In a post yesterday at EconLog, economist David Henderson raised a point that I've often thought myself. Many of us have the idea that some jobs are a "public service," while others are "merely" about making money. A paid job with a government or a non-profit organization is "public service." A paid job with a for-profit organization is supposedly not.
In my view, everyone who makes something that other people want or need, or provides a service that other people want or need, is doing public service. All these people may not be motivated by a desire to benefit "the community," but neither are many people who work in government or non-profits (as I used to do). Most people just want a decent job, and whether it's with the government, a non-profit, or a for-profit is not especially important.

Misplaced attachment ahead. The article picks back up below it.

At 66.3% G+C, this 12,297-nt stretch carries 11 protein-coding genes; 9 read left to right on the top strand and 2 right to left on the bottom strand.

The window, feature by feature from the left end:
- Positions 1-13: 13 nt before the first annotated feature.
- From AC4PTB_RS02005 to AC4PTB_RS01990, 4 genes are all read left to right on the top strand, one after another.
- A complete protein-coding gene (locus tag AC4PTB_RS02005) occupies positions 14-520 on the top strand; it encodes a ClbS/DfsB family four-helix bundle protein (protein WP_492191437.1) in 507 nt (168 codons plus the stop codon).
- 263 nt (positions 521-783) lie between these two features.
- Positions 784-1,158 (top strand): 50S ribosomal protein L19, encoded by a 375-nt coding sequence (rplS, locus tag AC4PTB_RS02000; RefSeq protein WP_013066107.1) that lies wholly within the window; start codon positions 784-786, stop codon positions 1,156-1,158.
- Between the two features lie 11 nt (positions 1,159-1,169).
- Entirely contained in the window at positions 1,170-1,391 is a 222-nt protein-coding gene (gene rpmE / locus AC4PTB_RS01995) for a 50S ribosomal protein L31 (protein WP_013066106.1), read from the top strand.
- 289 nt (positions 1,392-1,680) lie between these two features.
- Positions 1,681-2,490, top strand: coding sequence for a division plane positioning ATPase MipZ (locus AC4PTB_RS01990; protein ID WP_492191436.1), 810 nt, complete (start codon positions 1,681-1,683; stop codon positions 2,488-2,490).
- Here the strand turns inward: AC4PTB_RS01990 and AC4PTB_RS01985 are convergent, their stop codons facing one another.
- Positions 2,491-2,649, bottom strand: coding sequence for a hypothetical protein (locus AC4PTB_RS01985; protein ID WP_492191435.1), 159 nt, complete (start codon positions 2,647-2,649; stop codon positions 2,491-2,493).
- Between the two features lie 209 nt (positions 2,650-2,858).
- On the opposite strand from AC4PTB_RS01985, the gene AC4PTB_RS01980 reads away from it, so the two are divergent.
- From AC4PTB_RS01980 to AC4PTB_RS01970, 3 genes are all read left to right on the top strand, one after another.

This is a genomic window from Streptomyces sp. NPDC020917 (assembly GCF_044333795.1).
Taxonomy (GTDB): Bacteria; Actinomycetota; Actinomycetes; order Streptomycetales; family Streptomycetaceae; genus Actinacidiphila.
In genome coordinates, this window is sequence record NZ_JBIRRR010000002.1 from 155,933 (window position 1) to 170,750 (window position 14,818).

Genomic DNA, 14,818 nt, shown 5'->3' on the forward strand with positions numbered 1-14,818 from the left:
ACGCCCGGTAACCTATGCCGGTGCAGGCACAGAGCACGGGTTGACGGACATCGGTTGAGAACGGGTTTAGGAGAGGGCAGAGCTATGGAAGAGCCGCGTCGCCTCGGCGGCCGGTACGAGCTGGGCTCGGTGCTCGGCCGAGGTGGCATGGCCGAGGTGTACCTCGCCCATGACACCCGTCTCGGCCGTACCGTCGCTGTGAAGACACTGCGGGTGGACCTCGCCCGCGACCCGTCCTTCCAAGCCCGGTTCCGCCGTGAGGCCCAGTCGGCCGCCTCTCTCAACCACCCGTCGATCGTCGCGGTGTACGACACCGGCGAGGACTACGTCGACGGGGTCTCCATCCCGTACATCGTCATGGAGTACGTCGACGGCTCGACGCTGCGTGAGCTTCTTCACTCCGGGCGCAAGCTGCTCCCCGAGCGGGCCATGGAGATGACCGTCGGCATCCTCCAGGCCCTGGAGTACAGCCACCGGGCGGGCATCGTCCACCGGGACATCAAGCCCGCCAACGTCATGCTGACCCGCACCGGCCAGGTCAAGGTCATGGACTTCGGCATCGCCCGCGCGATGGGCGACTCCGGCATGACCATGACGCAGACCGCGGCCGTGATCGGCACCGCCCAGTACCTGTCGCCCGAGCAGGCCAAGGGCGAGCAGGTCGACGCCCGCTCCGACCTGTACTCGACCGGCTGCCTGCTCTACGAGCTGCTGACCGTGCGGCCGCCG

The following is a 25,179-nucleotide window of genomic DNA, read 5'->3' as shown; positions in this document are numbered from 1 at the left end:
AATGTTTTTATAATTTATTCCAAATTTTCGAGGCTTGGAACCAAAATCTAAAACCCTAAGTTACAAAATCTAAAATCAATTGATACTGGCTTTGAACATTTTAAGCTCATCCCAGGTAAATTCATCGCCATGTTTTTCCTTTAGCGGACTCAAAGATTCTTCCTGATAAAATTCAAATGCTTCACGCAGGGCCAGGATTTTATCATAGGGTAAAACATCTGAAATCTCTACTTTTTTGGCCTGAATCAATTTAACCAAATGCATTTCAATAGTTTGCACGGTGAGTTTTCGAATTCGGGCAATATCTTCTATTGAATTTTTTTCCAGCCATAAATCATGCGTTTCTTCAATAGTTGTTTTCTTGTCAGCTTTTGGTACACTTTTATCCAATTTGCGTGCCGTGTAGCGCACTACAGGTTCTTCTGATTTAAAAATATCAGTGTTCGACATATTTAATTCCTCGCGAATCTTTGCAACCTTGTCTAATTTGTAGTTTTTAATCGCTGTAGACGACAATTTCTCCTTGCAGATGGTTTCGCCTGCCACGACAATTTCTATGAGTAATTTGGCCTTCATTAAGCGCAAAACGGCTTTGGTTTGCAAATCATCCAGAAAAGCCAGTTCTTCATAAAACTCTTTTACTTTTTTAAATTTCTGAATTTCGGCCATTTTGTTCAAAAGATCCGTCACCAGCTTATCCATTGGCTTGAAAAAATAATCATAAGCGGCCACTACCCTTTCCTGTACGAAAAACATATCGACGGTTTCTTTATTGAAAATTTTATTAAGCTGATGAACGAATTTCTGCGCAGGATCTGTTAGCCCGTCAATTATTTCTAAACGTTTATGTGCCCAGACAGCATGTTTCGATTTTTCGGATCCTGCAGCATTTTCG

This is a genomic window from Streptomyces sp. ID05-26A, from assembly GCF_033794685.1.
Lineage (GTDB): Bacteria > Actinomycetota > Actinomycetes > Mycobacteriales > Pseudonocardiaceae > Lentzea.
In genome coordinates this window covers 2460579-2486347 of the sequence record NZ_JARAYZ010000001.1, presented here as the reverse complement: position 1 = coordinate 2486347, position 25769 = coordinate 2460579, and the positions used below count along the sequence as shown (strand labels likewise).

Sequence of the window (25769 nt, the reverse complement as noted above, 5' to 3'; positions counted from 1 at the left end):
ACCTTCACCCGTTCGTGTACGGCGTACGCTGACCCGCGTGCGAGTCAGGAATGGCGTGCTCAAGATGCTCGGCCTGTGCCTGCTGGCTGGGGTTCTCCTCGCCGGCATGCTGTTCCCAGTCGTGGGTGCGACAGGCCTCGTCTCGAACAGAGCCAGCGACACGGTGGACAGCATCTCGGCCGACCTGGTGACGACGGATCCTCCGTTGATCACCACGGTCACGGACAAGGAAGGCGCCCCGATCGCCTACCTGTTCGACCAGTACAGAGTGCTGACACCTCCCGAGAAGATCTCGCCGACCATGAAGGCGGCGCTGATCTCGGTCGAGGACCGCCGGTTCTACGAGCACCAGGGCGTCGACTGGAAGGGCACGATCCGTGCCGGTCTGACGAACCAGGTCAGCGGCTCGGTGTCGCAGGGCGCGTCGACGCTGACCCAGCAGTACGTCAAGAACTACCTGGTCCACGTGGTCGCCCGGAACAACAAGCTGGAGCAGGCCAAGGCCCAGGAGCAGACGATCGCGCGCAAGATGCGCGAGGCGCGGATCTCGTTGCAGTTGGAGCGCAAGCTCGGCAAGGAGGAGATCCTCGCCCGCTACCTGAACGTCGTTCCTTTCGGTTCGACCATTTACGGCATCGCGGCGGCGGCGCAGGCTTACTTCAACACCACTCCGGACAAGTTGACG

The public service that for-profit workers do is making or providing something that other people want more than the money they part with to get it. That's the essence of adding value, creating wealth in the non-zero-sum activity of free exchange. As Adam Smith said, in a statement that is well known but too poorly internalized, "It is not from the benevolence of the butcher, the brewer, or the baker, that we expect our dinner, but from their regard to their own interest."